Word Spurt Image

Figure 4.2 Modeling fitted survivor functions for the timing of first words: Estimated function for high levels of maternal responses with affirmations, descriptions, and play prompts at 9 months (upper 10th percentile) and estimated function for low levels of responding with affirmations, descriptions, and play prompts at 9 months (lowest 10th percentile).

children accumulate 50 words in their expressive vocabularies, they experience a sudden acceleration in production, referred to as the vocabulary "spurt" or vocabulary "explosion" (see Bates et al., 1988; Bloom, 1973, 1993, 1998a; Gershkoff-Stowe & Smith, 2004; Reznick & Goldfield, 1992). For example, Bloom (1993) showed that children averaged 51 different words in their productive vocabularies at the time of a vocabulary spurt and that all children in her research reached the 50-word vocabulary mark within 1 month of showing a substantial acceleration in their productive lexicons (Bloom et al., 1996).

In our research, we have also tracked children's language development from first words through the vocabulary spurt, and have documented a sharp incline in word growth around the 50-word mark. Specifically, children produced an average of 5.9 words per month prior to the 50-word mark, as

Vocabulary Spurt

Age in Months

Figure 4.3 The net growth in the number of new words children produced each month between the ages of 9 and 21 months.

Age in Months

Figure 4.3 The net growth in the number of new words children produced each month between the ages of 9 and 21 months.

9 11 13 15 17 19 21

Age in Months

Figure 4.4 The cumulative growth of the number of total words in children's productive vocabularies at each month between the ages of 9 and 21 months.

compared to an average of 39.3 words per month subsequent to the 50-word mark (Tamis-LeMonda et al., 1998). Of course, children varied enormously in both when they achieved the 50-word milestone as well as in their growth rates both before and after this period. Therefore, our focus has been on both average gains across children as well as language growth at the individual level.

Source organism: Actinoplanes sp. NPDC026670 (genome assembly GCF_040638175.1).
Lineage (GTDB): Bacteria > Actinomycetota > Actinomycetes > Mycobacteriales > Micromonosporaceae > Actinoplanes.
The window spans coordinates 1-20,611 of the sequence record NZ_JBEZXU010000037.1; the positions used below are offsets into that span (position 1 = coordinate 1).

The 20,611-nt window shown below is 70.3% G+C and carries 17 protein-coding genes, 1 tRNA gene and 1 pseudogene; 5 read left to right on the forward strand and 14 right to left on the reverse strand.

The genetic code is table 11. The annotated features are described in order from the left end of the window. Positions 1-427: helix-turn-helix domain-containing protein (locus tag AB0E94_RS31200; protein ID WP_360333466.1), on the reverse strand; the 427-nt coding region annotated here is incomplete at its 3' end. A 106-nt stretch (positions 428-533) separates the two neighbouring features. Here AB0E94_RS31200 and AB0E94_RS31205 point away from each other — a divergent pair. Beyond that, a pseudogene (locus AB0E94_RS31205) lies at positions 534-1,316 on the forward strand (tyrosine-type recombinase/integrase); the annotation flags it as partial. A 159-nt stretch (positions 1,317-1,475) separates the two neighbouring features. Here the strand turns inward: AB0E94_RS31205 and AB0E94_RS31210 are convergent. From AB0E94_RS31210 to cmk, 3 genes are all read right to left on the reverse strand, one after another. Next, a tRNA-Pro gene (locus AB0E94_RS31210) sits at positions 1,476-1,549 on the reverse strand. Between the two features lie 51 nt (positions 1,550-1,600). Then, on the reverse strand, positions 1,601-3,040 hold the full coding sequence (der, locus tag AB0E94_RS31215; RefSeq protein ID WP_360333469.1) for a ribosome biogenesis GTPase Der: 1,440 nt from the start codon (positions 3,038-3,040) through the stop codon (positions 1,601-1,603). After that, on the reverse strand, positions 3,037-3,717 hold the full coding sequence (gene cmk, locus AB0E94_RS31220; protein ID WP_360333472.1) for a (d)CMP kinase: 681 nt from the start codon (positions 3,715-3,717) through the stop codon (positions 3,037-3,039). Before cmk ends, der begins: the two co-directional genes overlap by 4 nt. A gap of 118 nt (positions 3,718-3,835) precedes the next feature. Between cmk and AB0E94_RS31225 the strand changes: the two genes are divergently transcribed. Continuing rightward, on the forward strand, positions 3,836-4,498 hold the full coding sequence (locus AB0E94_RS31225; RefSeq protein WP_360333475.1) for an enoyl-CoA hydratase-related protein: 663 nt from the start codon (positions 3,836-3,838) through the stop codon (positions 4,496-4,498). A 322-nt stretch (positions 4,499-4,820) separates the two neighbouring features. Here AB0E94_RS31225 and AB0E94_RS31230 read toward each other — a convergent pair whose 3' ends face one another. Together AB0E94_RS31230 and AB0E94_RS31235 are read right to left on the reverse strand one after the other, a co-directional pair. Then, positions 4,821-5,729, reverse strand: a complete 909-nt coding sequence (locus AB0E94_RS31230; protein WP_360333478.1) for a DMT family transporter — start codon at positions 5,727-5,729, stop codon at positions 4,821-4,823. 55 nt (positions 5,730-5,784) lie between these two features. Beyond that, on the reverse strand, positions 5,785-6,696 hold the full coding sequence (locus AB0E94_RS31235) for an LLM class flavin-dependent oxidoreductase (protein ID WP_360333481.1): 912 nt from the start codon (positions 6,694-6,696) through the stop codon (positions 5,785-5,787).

To illustrate the phenomenon of the vocabulary spurt, Figure 4.3 presents the net growth in children's language, which referred to the number of new words children produced each month between the ages of 9 and 21 months. Figure 4.4 presents the cumulative plot of the number of total words in children's productive vocabularies each month. As shown in Figure 4.3, there is an overall upward trend in word production across all children (N = 107). Prior to 15 months of age, children added fewer than 10 words to their vocabularies each month; by 18-19 months they added 40-50 words per month to their productive vocabularies on average. However, these average developmental functions (both in terms of net growth, Figure 4.3, and cumulative growth, Figure 4.4) obscure the rapid growth in word production that exists in individual children, and also mask the fact that some children showed little to no improvement in their language over this time frame.

Figures 4.5 through 4.10 present data on individual children to illustrate both the phenomenon of the growth spurt as well as the dramatic individual differences among children in growth over time. Certain children added over 100 words per month to their lexicons (with one acquiring over 200 new words in a month; see Figures 4.5-4.8). Other children hardly added any new words to their productive vocabularies, as illustrated in the individual plots in Figures 4.9 and 4.10. Children such as those depicted in Figures 4.9 and 4.10 had therefore failed to achieve the 50-word milestone by the end of the study (i.e., at 21 months), and showed no acceleration in their word growth.

In addition to children exhibiting quantitative change in language around the middle of the second year, as indexed by impressive gains in the absolute number of words in their productive vocabularies, word growth may be qualitatively different from the more effortful process of language acquisition observed at the start of the second year. At around the 50-word mark, word production is uniformly spontaneous, new words are acquired with greater facility, and words are no longer as transitory as they had been during earlier stages of production. Moreover, once children acquire a substantial number of nouns and verbs in their lexicons, they demonstrate a remarkable capacity to learn novel words from just a few exposures or even just one exposure (e.g., Clark, 1995); this phenomenon has been referred to as "fast mapping" (Carey, 1978), and is demonstrated by children as young as 2 years

Child 1

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